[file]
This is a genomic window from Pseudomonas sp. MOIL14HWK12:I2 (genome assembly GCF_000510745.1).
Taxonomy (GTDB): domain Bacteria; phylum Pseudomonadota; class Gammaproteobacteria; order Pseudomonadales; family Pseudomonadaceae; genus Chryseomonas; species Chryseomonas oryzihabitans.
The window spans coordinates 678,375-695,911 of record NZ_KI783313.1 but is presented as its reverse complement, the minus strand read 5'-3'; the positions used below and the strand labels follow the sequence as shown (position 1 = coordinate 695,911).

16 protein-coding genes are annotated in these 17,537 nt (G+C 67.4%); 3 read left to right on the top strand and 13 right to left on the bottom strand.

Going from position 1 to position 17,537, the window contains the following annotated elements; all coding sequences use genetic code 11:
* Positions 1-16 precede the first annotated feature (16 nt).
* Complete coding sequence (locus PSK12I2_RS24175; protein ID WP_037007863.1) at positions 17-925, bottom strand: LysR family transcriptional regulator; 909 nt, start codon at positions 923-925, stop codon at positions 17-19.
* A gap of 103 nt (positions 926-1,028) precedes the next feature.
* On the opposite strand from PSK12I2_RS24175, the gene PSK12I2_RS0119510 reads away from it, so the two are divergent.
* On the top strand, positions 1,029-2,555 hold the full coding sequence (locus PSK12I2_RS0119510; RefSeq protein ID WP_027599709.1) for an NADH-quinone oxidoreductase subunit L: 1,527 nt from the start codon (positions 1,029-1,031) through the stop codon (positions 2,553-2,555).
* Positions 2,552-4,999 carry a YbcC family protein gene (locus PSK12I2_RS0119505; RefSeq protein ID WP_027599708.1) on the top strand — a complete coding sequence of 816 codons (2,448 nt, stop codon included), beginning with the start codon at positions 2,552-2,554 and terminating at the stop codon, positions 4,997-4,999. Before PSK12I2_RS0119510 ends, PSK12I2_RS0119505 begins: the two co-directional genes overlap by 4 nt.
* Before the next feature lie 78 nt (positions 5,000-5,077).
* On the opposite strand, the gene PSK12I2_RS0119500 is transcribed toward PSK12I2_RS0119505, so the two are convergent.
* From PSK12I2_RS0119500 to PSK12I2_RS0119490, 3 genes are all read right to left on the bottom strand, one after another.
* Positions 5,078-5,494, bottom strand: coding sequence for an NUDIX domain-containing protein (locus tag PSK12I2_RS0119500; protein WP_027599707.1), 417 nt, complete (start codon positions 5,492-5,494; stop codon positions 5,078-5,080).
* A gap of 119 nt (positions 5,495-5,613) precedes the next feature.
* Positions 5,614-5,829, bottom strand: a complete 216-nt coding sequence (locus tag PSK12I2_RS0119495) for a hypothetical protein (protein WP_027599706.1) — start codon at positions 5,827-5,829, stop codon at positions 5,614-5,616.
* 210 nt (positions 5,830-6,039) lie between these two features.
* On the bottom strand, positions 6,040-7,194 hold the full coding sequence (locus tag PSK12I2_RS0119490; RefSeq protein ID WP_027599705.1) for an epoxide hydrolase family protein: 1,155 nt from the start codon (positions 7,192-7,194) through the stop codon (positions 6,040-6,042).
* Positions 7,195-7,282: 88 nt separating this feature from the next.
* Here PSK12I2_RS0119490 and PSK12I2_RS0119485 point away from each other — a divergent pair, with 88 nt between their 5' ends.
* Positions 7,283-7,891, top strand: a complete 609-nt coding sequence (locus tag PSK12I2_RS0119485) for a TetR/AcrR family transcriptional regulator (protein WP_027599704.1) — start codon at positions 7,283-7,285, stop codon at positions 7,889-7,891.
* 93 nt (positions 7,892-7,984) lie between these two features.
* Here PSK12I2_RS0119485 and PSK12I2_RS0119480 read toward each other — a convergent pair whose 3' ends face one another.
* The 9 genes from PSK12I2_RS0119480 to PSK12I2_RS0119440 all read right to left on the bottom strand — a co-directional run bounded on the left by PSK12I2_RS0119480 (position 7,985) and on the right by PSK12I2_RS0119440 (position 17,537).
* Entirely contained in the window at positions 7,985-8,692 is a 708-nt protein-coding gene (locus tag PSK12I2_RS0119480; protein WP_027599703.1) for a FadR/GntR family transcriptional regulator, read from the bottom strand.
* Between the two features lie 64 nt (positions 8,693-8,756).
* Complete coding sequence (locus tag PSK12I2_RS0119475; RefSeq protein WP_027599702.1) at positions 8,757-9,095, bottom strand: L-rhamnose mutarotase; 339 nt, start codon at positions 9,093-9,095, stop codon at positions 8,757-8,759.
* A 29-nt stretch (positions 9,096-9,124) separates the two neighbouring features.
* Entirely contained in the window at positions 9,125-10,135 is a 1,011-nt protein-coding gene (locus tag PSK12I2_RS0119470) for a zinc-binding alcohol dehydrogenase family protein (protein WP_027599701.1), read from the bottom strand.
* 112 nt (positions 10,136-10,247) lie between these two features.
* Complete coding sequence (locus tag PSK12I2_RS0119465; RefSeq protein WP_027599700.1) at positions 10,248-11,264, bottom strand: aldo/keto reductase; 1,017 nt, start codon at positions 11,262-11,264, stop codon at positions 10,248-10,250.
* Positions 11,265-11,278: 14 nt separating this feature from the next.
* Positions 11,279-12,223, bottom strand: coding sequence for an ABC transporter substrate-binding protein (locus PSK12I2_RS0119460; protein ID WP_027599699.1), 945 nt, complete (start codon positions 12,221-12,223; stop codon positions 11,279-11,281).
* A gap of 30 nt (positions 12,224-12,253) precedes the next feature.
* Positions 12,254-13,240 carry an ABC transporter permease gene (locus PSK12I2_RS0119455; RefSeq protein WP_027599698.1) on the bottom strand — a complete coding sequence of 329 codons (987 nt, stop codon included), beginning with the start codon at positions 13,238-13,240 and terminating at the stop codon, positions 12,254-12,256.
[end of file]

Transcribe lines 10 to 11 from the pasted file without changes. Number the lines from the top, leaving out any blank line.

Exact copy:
* On the top strand, positions 1,029-2,555 hold the full coding sequence (locus PSK12I2_RS0119510; RefSeq protein ID WP_027599709.1) for an NADH-quinone oxidoreductase subunit L: 1,527 nt from the start codon (positions 1,029-1,031) through the stop codon (positions 2,553-2,555).
* Positions 2,552-4,999 carry a YbcC family protein gene (locus PSK12I2_RS0119505; RefSeq protein ID WP_027599708.1) on the top strand — a complete coding sequence of 816 codons (2,448 nt, stop codon included), beginning with the start codon at positions 2,552-2,554 and terminating at the stop codon, positions 4,997-4,999. Before PSK12I2_RS0119510 ends, PSK12I2_RS0119505 begins: the two co-directional genes overlap by 4 nt.